When the ice finally goes off Mille Lacs, the big lake will be a busy place. Thousands of anglers will be among those seeking walleyes when the lake opens, together with Chippewa netters and spearers and Department of Natural Resources fisheries survey crews.
It’s unlikely the lake will be entirely free of ice when sport fishing begins May 11, though some open water is evident now at creek mouths and along certain shorelines — indicating that near-shore fishing might be possible in spots.
Some Chippewa band members already are harvesting Mille Lacs fish. Northern pike spearing is happening at some creek mouths, and limited under-ice walleye netting has occurred. As of last week, 119 pounds of walleyes were reported in the tribal harvest, and 46 pounds of northern pike.
When Mille Lacs finally is ice-free, extra DNR enforcement officers will be assigned to the lake to ensure anglers’ limits are enforced, and to be alert for possible conflicts between Chippewa netters and sport fishermen.
Invasive species transport laws also will be a priority, according to DNR regional enforcement supervisor Ken Soring of Grand Rapids.
Mille Lacs is receiving heightened attention this year in part because recent surveys indicate the lake’s walleyes are at a 40-year low.
Most years, the tribal harvest is complete before hook-and-line fishing begins. But the late spring this year means the two factions likely will be on the lake together, at least for a period of days. DNR fisheries survey crews also will be in some of the same shoreline areas where tribal and sport anglers gather.
“But we don’t plan to have our crews on the lake opening weekend,” DNR area fisheries supervisor Rick Bruesewitz said, acknowledging that ice might make that effort impossible.
The Chippewa also have no plans to be on the lake opening weekend, Soring said.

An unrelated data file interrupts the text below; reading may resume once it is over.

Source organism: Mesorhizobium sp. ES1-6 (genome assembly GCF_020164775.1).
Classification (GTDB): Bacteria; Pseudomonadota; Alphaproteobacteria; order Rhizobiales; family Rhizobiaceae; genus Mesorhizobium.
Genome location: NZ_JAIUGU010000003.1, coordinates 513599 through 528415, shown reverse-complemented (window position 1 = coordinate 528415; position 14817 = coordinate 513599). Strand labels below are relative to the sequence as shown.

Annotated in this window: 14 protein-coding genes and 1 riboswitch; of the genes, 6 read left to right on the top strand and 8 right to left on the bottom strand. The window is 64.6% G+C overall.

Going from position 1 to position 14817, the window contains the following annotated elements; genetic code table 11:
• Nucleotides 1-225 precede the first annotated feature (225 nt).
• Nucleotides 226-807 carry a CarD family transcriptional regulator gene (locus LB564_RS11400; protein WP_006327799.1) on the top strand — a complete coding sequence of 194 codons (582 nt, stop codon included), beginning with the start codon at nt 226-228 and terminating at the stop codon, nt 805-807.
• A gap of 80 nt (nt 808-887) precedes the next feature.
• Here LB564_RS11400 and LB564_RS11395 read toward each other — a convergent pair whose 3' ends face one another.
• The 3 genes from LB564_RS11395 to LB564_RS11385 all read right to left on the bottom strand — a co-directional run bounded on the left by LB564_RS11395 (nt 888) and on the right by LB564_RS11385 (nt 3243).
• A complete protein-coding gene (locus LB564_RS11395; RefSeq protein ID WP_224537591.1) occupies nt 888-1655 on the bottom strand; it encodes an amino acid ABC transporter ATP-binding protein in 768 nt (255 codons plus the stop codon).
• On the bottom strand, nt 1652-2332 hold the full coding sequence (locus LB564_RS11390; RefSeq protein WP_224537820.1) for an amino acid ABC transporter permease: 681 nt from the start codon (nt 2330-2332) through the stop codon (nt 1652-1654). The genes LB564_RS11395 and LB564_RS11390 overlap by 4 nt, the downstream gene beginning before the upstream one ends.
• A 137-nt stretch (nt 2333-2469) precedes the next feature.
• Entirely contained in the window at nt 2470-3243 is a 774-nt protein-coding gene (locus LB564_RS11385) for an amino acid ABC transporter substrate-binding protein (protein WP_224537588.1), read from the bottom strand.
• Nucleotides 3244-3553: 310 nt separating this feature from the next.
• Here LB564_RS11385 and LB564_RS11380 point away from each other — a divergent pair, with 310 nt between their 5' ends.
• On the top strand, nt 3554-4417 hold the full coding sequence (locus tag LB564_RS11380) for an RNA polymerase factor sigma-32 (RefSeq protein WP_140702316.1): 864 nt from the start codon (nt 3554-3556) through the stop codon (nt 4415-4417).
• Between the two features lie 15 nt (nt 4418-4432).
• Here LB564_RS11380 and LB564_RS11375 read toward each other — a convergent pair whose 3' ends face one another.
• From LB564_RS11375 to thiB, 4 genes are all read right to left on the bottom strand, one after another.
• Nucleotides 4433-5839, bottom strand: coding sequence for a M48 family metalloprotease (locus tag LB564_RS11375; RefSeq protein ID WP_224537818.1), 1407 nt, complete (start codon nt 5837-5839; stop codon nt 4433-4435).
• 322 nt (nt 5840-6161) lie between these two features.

This year’s spawning run on Mille Lacs and most other northern Minnesota lakes probably will happen in a hurry. Timing of the spawn is determined by day length and water temperature. Once lakes are ice-free and the water warms to 40 degrees or so, males and females will enter and leave the spawning grounds relatively quickly.
Unknown is how many members of the eight Chippewa bands — six from Wisconsin — that harvest Mille Lacs will spear instead of net this year. The bands have been asked by the Great Lakes Indian Fish and Wildlife Commission (GLIFWC) to consider increasing their spearing effort because biologists worry too few small walleyes inhabit Mille Lacs.
Band members who spear could select larger fish to harvest, while gill nets the bands employ typically target smaller walleyes.
“We keep track of the lake, and when there are open spaces along shore, we’ll be ready to go,” GLIFWC tribal spokeswoman Sue Erickson said. “We’re hoping more band members take [Mille Lacs] walleyes this year by spearing. We don’t know how many will. But most members from Wisconsin who travel to Mille Lacs are experienced spearers.”
In Wisconsin’s ceded territory, where Chippewa harvest fish off their reservations, spearing is the preferred tribal fishing method, Erickson said.
It’s also possible on Mille Lacs this spring that sport anglers might inadvertently cut or otherwise interfere with band nets. Net buoys at times can be difficult to see, particularly in rough water, and shoreline areas where walleyes congregate likely will be congested with boats.
“[Band members] will have to be prepared to watch their nets,” Erickson said.
Meanwhile, DNR crews will attempt to catch and tag about 20,000 Mille Lacs walleyes during the spawn. Some fish will be stunned momentarily by electric shocks sent into the water, then tagged when they float to the surface. Others will be caught in hoop nets — a kind of live trap that allows for easy catch-tag-and-release.
Weeks later, when the tagged fish have dispersed throughout the lake, DNR crews will be on the water again, this time using gill nets to capture walleyes. The ratio of tagged to untagged fish caught in this second effort will help determine the lake’s walleye population.